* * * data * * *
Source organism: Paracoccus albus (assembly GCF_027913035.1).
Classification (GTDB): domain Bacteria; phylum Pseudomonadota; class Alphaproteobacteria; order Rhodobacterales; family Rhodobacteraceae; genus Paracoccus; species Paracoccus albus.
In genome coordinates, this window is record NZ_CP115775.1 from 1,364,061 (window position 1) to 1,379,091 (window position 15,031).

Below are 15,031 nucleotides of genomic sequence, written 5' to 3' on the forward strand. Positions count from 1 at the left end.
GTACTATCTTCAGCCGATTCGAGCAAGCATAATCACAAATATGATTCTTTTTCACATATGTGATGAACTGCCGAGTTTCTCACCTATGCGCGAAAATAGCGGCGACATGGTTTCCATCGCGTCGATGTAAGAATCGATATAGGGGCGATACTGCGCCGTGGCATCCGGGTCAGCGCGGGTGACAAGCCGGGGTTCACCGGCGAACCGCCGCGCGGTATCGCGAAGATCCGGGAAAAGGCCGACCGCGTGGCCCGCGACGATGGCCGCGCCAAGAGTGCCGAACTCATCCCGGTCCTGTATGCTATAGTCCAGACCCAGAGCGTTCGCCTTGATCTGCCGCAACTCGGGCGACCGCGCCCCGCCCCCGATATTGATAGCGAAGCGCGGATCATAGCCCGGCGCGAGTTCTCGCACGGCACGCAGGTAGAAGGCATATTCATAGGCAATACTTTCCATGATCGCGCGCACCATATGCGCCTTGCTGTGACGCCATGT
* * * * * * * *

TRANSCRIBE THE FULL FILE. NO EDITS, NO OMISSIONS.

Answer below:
Source organism: Paracoccus albus (assembly GCF_027913035.1).
Classification (GTDB): domain Bacteria; phylum Pseudomonadota; class Alphaproteobacteria; order Rhodobacterales; family Rhodobacteraceae; genus Paracoccus; species Paracoccus albus.
In genome coordinates, this window is record NZ_CP115775.1 from 1,364,061 (window position 1) to 1,379,091 (window position 15,031).

Below are 15,031 nucleotides of genomic sequence, written 5' to 3' on the forward strand. Positions count from 1 at the left end.
GTACTATCTTCAGCCGATTCGAGCAAGCATAATCACAAATATGATTCTTTTTCACATATGTGATGAACTGCCGAGTTTCTCACCTATGCGCGAAAATAGCGGCGACATGGTTTCCATCGCGTCGATGTAAGAATCGATATAGGGGCGATACTGCGCCGTGGCATCCGGGTCAGCGCGGGTGACAAGCCGGGGTTCACCGGCGAACCGCCGCGCGGTATCGCGAAGATCCGGGAAAAGGCCGACCGCGTGGCCCGCGACGATGGCCGCGCCAAGAGTGCCGAACTCATCCCGGTCCTGTATGCTATAGTCCAGACCCAGAGCGTTCGCCTTGATCTGCCGCAACTCGGGCGACCGCGCCCCGCCCCCGATATTGATAGCGAAGCGCGGATCATAGCCCGGCGCGAGTTCTCGCACGGCACGCAGGTAGAAGGCATATTCATAGGCAATACTTTCCATGATCGCGCGCACCATATGCGCCTTGCTGTGACGCCATGT